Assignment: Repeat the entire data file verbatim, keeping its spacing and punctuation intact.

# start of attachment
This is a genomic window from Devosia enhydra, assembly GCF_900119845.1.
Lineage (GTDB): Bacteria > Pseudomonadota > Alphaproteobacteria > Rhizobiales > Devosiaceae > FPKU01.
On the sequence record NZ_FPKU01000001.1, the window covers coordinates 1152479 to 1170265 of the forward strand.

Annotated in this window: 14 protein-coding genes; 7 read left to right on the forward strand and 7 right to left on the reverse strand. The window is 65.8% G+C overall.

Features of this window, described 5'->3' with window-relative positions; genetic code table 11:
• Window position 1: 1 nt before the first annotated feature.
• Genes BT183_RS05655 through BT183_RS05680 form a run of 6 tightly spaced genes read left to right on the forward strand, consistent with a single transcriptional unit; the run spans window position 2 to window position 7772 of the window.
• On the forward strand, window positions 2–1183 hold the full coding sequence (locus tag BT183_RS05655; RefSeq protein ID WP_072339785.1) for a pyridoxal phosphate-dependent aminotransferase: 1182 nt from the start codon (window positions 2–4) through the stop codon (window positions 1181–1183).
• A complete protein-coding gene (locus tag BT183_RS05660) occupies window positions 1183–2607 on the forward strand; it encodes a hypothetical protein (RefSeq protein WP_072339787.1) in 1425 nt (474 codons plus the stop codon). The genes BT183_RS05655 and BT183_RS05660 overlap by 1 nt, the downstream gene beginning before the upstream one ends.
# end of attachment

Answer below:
This is a genomic window from Devosia enhydra, assembly GCF_900119845.1.
Lineage (GTDB): Bacteria > Pseudomonadota > Alphaproteobacteria > Rhizobiales > Devosiaceae > FPKU01.
On the sequence record NZ_FPKU01000001.1, the window covers coordinates 1152479 to 1170265 of the forward strand.

Annotated in this window: 14 protein-coding genes; 7 read left to right on the forward strand and 7 right to left on the reverse strand. The window is 65.8% G+C overall.

Features of this window, described 5'->3' with window-relative positions; genetic code table 11:
• Window position 1: 1 nt before the first annotated feature.
• Genes BT183_RS05655 through BT183_RS05680 form a run of 6 tightly spaced genes read left to right on the forward strand, consistent with a single transcriptional unit; the run spans window position 2 to window position 7772 of the window.
• On the forward strand, window positions 2–1183 hold the full coding sequence (locus tag BT183_RS05655; RefSeq protein ID WP_072339785.1) for a pyridoxal phosphate-dependent aminotransferase: 1182 nt from the start codon (window positions 2–4) through the stop codon (window positions 1181–1183).
• A complete protein-coding gene (locus tag BT183_RS05660) occupies window positions 1183–2607 on the forward strand; it encodes a hypothetical protein (RefSeq protein WP_072339787.1) in 1425 nt (474 codons plus the stop codon). The genes BT183_RS05655 and BT183_RS05660 overlap by 1 nt, the downstream gene beginning before the upstream one ends.